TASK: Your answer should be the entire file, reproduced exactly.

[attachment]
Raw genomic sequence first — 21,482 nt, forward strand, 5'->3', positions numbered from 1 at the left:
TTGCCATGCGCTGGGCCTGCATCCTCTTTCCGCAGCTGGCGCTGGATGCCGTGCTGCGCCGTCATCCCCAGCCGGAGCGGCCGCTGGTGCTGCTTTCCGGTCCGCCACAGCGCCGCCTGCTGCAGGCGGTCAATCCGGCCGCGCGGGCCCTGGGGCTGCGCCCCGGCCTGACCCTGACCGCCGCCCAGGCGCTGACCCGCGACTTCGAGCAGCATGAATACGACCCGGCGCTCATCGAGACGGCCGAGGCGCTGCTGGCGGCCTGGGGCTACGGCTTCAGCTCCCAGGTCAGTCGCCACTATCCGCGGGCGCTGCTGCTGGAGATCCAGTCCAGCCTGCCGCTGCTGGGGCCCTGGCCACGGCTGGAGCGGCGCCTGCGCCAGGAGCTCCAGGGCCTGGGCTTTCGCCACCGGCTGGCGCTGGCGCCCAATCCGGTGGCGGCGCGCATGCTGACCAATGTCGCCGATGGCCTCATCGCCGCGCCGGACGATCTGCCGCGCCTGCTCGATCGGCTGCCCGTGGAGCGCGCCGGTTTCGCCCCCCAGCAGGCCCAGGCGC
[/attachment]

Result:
Raw genomic sequence first — 21,482 nt, forward strand, 5'->3', positions numbered from 1 at the left:
TTGCCATGCGCTGGGCCTGCATCCTCTTTCCGCAGCTGGCGCTGGATGCCGTGCTGCGCCGTCATCCCCAGCCGGAGCGGCCGCTGGTGCTGCTTTCCGGTCCGCCACAGCGCCGCCTGCTGCAGGCGGTCAATCCGGCCGCGCGGGCCCTGGGGCTGCGCCCCGGCCTGACCCTGACCGCCGCCCAGGCGCTGACCCGCGACTTCGAGCAGCATGAATACGACCCGGCGCTCATCGAGACGGCCGAGGCGCTGCTGGCGGCCTGGGGCTACGGCTTCAGCTCCCAGGTCAGTCGCCACTATCCGCGGGCGCTGCTGCTGGAGATCCAGTCCAGCCTGCCGCTGCTGGGGCCCTGGCCACGGCTGGAGCGGCGCCTGCGCCAGGAGCTCCAGGGCCTGGGCTTTCGCCACCGGCTGGCGCTGGCGCCCAATCCGGTGGCGGCGCGCATGCTGACCAATGTCGCCGATGGCCTCATCGCCGCGCCGGACGATCTGCCGCGCCTGCTCGATCGGCTGCCCGTGGAGCGCGCCGGTTTCGCCCCCCAGCAGGCCCAGGCGC